Published on Phare, the Cambodian Circus blog, the 15th of August, 2015, under the title Influence: The Beginnings
Edits: Aneka Rao
March 27, 2015 – It is 3:00 p.m. and I, like the rest of Phare Ponleu Selpak’s staff, head to the big top to see the dress rehearsal for our newest circus show: “Influence”.
The presentation of a new show to the staff is a rare event. It triggers both excitement and anxiety. The tension rises under the big top as we wait in the dry heat of March. By 3:30 p.m., the show has still not started, due to last-minute sound and lighting issues. Some students giggle as they wait for their classmates to get on stage. The show finally starts at 4:00 p.m. and the audience breathes a sigh of relief.
Developing the show has taken ten months and included input from many Cambodian and international performing arts professionals. Det Khuon, the artistic director of Phare Ponleu Selpak, came up with the concept and is directing the show. Phare’s partner in France, Collectif clowns d’ailleurs et ici (CCAI), twice sent French performing arts professionals to help ignite the students’ imaginations and improve their performance.
The show opens on a surreal scene showcasing animals made from straw matting. The simplicity of the animal costumes and their mouse-like movements make the audience laugh. This is in contrast to the extreme brutality with which those animals start attacking each other just minutes into the play. The level of aggression caused me to catch my breath. And so the show begins.
Elsa De Witte is a French actress and costume designer who specializes in making puppets. She came to Battambang for three weeks in November of 2014. The concept of puppets was her creative entry point. “I wanted to find local and affordable material: straw-mats, coconuts, bamboo, rice or cement bags”. She established a dialogue with the show’s artists to create the story collaboratively. “I worked on an uncluttered acting-style, […] [and I] strengthen[ed] the collective actions to serve the aesthetics of the show.”
Subtly and through repetition, Influence tells the story of domination – where one group or individual takes control over another. Through acrobatic fights, partner juggling, and group pyramids, the show retraces the story of unity and division. The circus figures illustrate poetically but accurately the inherent violence of domination.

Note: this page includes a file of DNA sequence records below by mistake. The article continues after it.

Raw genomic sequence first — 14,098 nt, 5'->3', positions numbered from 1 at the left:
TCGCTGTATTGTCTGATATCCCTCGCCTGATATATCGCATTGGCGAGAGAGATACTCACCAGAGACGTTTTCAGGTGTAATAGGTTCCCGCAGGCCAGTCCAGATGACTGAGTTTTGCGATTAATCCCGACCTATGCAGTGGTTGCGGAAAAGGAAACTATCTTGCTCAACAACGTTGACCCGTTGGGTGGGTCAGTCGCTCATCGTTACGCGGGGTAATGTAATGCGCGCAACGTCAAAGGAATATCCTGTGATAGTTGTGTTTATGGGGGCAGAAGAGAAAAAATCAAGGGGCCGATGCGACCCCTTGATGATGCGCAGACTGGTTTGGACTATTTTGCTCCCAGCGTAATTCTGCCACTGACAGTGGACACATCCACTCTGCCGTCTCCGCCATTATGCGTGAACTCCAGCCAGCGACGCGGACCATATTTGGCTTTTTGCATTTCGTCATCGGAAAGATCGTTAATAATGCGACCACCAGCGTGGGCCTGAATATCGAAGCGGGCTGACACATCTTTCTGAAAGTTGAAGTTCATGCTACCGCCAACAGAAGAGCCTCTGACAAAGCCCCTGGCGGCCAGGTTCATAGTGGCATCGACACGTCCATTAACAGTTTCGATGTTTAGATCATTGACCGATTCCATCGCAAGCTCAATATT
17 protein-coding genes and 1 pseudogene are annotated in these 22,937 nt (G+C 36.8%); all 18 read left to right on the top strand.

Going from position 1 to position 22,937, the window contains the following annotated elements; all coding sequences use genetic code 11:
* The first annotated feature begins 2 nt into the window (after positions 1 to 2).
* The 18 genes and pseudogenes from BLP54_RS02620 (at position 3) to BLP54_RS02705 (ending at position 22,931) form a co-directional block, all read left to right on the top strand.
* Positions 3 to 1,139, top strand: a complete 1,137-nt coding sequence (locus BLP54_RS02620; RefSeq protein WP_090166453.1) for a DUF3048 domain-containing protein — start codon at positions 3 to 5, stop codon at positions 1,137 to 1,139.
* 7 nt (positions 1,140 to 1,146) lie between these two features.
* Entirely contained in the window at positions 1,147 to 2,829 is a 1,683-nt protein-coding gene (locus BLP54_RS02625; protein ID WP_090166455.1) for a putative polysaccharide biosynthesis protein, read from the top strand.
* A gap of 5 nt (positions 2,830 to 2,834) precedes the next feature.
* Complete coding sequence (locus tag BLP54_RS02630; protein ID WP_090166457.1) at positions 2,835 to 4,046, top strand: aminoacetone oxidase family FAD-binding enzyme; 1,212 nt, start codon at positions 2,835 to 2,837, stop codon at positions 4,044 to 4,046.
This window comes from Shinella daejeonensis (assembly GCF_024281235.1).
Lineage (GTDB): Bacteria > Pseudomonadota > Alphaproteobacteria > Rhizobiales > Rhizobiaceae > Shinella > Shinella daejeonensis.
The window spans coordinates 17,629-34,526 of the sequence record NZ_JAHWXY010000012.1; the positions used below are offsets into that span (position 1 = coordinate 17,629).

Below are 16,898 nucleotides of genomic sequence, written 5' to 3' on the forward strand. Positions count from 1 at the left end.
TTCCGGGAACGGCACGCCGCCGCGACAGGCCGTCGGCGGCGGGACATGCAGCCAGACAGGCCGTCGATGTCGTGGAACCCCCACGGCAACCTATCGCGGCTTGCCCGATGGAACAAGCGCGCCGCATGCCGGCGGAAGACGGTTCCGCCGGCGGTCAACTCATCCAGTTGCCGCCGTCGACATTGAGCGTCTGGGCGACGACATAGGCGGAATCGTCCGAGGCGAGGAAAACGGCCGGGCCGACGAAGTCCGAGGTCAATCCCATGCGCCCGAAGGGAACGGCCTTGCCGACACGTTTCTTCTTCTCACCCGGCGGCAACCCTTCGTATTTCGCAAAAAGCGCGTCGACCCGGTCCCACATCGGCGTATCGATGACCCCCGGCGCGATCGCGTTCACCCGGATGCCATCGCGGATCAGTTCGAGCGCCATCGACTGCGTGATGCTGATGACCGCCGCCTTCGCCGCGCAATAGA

Elsa and the artists worked continuously to refine their work. In March of 2015, Agathe and Antoine Rigot, creation process professionals came to the school for three weeks, to further refine the work within each scene based on the feedback and ideas of the students: “The acrobats and musicians [were] motivated and generous. [Their] commitment was of great quality.”
One scene affected me especially: the performers place a crown on another artist and use Diabolo strings to strap his legs and arms and animate him like a puppet. This scene marks the beginning of the show’s transition from an abstract circus performance about domination to a powerful observation on Cambodia’s recent history.
More than the storyline itself, the performance moved me. Circus students at Phare Ponleu Selpak are required to complement their circus training with theatre training. Their level of acting helps build intensity and elicit emotions from the audience. The music, composed by Ly Vanthan, is played on stage by students from Phare’s music school and complements the performance very well.
“Influence”, through the quality of its artistic performance and the strength of its message, demonstrates the ability of Phare to fulfil its mission of empowerment through the arts.
“Influence” was first performed publicly at the Tini Tinou International Circus Festival on May 16, 2015. It was very well received by the audience, who saw a great artistic creation, passionately performed. “Influence” is now in Siem Reap’s being even further refined for its premiere at Phare, The Cambodian Circus on September 7, 2015.
If you’re passing through Cambodia, “Influence” is an absolute must-see.